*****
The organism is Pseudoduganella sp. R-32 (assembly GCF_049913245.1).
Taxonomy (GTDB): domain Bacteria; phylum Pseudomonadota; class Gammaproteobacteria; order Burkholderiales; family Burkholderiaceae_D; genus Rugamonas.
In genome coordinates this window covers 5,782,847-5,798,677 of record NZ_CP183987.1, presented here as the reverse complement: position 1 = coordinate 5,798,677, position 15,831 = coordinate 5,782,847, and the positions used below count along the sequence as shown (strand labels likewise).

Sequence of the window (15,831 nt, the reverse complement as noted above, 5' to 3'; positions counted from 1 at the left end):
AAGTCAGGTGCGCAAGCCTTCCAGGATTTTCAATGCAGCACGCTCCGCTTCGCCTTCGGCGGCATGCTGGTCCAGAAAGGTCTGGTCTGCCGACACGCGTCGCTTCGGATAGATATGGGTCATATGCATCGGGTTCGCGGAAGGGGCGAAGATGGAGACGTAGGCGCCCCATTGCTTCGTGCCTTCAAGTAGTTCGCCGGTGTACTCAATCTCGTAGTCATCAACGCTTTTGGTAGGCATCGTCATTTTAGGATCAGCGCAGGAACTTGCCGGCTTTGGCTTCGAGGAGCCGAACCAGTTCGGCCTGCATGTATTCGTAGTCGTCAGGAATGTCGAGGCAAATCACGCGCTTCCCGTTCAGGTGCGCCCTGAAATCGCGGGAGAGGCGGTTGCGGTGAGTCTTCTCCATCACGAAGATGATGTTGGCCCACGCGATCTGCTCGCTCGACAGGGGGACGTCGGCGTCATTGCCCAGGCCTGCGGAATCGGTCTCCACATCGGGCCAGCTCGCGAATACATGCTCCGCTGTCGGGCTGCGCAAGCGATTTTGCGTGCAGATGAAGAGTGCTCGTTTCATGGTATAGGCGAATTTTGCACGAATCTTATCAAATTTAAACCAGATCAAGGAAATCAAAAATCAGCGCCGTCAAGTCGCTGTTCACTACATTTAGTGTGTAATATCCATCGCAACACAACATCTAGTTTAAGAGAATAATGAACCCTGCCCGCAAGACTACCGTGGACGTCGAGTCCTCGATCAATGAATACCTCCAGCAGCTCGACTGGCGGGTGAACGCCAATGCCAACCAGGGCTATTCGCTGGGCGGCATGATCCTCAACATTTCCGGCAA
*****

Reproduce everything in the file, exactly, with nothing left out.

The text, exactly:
The organism is Pseudoduganella sp. R-32 (assembly GCF_049913245.1).
Taxonomy (GTDB): domain Bacteria; phylum Pseudomonadota; class Gammaproteobacteria; order Burkholderiales; family Burkholderiaceae_D; genus Rugamonas.
In genome coordinates this window covers 5,782,847-5,798,677 of record NZ_CP183987.1, presented here as the reverse complement: position 1 = coordinate 5,798,677, position 15,831 = coordinate 5,782,847, and the positions used below count along the sequence as shown (strand labels likewise).

Sequence of the window (15,831 nt, the reverse complement as noted above, 5' to 3'; positions counted from 1 at the left end):
AAGTCAGGTGCGCAAGCCTTCCAGGATTTTCAATGCAGCACGCTCCGCTTCGCCTTCGGCGGCATGCTGGTCCAGAAAGGTCTGGTCTGCCGACACGCGTCGCTTCGGATAGATATGGGTCATATGCATCGGGTTCGCGGAAGGGGCGAAGATGGAGACGTAGGCGCCCCATTGCTTCGTGCCTTCAAGTAGTTCGCCGGTGTACTCAATCTCGTAGTCATCAACGCTTTTGGTAGGCATCGTCATTTTAGGATCAGCGCAGGAACTTGCCGGCTTTGGCTTCGAGGAGCCGAACCAGTTCGGCCTGCATGTATTCGTAGTCGTCAGGAATGTCGAGGCAAATCACGCGCTTCCCGTTCAGGTGCGCCCTGAAATCGCGGGAGAGGCGGTTGCGGTGAGTCTTCTCCATCACGAAGATGATGTTGGCCCACGCGATCTGCTCGCTCGACAGGGGGACGTCGGCGTCATTGCCCAGGCCTGCGGAATCGGTCTCCACATCGGGCCAGCTCGCGAATACATGCTCCGCTGTCGGGCTGCGCAAGCGATTTTGCGTGCAGATGAAGAGTGCTCGTTTCATGGTATAGGCGAATTTTGCACGAATCTTATCAAATTTAAACCAGATCAAGGAAATCAAAAATCAGCGCCGTCAAGTCGCTGTTCACTACATTTAGTGTGTAATATCCATCGCAACACAACATCTAGTTTAAGAGAATAATGAACCCTGCCCGCAAGACTACCGTGGACGTCGAGTCCTCGATCAATGAATACCTCCAGCAGCTCGACTGGCGGGTGAACGCCAATGCCAACCAGGGCTATTCGCTGGGCGGCATGATCCTCAACATTTCCGGCAA